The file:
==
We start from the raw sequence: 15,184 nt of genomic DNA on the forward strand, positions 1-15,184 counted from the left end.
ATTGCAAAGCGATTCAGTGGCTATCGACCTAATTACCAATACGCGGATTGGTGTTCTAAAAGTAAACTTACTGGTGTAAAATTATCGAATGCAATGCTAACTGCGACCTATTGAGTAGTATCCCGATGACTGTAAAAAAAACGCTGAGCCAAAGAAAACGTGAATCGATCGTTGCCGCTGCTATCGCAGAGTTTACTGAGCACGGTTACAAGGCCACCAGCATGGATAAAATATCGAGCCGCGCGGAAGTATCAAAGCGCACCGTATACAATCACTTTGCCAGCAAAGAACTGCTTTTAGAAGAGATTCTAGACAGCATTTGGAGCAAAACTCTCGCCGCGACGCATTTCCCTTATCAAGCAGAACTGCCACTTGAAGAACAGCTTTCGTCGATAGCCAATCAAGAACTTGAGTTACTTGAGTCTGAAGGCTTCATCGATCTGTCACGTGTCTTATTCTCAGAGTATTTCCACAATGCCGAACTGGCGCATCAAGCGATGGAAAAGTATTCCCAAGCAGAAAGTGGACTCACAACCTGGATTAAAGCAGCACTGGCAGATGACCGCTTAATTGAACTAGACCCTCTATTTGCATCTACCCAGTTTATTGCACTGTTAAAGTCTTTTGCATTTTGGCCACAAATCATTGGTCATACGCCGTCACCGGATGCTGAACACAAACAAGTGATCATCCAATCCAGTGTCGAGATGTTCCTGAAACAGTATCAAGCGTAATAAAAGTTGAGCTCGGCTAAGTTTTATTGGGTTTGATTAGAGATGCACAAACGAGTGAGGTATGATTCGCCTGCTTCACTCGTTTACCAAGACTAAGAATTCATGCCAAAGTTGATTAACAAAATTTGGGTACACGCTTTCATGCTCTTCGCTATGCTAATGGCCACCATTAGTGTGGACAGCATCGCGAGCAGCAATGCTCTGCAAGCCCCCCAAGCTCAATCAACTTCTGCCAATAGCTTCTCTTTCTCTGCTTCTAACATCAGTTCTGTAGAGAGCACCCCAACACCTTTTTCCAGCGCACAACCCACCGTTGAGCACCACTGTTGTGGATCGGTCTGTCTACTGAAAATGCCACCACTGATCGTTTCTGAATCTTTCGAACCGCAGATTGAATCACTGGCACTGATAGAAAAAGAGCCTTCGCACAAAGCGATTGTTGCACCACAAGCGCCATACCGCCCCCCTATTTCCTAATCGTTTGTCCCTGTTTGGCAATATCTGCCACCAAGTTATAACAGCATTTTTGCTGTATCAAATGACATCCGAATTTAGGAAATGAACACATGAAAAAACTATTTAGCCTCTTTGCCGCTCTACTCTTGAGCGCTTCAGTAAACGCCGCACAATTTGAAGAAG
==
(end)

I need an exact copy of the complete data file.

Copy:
We start from the raw sequence: 15,184 nt of genomic DNA on the forward strand, positions 1-15,184 counted from the left end.
ATTGCAAAGCGATTCAGTGGCTATCGACCTAATTACCAATACGCGGATTGGTGTTCTAAAAGTAAACTTACTGGTGTAAAATTATCGAATGCAATGCTAACTGCGACCTATTGAGTAGTATCCCGATGACTGTAAAAAAAACGCTGAGCCAAAGAAAACGTGAATCGATCGTTGCCGCTGCTATCGCAGAGTTTACTGAGCACGGTTACAAGGCCACCAGCATGGATAAAATATCGAGCCGCGCGGAAGTATCAAAGCGCACCGTATACAATCACTTTGCCAGCAAAGAACTGCTTTTAGAAGAGATTCTAGACAGCATTTGGAGCAAAACTCTCGCCGCGACGCATTTCCCTTATCAAGCAGAACTGCCACTTGAAGAACAGCTTTCGTCGATAGCCAATCAAGAACTTGAGTTACTTGAGTCTGAAGGCTTCATCGATCTGTCACGTGTCTTATTCTCAGAGTATTTCCACAATGCCGAACTGGCGCATCAAGCGATGGAAAAGTATTCCCAAGCAGAAAGTGGACTCACAACCTGGATTAAAGCAGCACTGGCAGATGACCGCTTAATTGAACTAGACCCTCTATTTGCATCTACCCAGTTTATTGCACTGTTAAAGTCTTTTGCATTTTGGCCACAAATCATTGGTCATACGCCGTCACCGGATGCTGAACACAAACAAGTGATCATCCAATCCAGTGTCGAGATGTTCCTGAAACAGTATCAAGCGTAATAAAAGTTGAGCTCGGCTAAGTTTTATTGGGTTTGATTAGAGATGCACAAACGAGTGAGGTATGATTCGCCTGCTTCACTCGTTTACCAAGACTAAGAATTCATGCCAAAGTTGATTAACAAAATTTGGGTACACGCTTTCATGCTCTTCGCTATGCTAATGGCCACCATTAGTGTGGACAGCATCGCGAGCAGCAATGCTCTGCAAGCCCCCCAAGCTCAATCAACTTCTGCCAATAGCTTCTCTTTCTCTGCTTCTAACATCAGTTCTGTAGAGAGCACCCCAACACCTTTTTCCAGCGCACAACCCACCGTTGAGCACCACTGTTGTGGATCGGTCTGTCTACTGAAAATGCCACCACTGATCGTTTCTGAATCTTTCGAACCGCAGATTGAATCACTGGCACTGATAGAAAAAGAGCCTTCGCACAAAGCGATTGTTGCACCACAAGCGCCATACCGCCCCCCTATTTCCTAATCGTTTGTCCCTGTTTGGCAATATCTGCCACCAAGTTATAACAGCATTTTTGCTGTATCAAATGACATCCGAATTTAGGAAATGAACACATGAAAAAACTATTTAGCCTCTTTGCCGCTCTACTCTTGAGCGCTTCAGTAAACGCCGCACAATTTGAAGAAG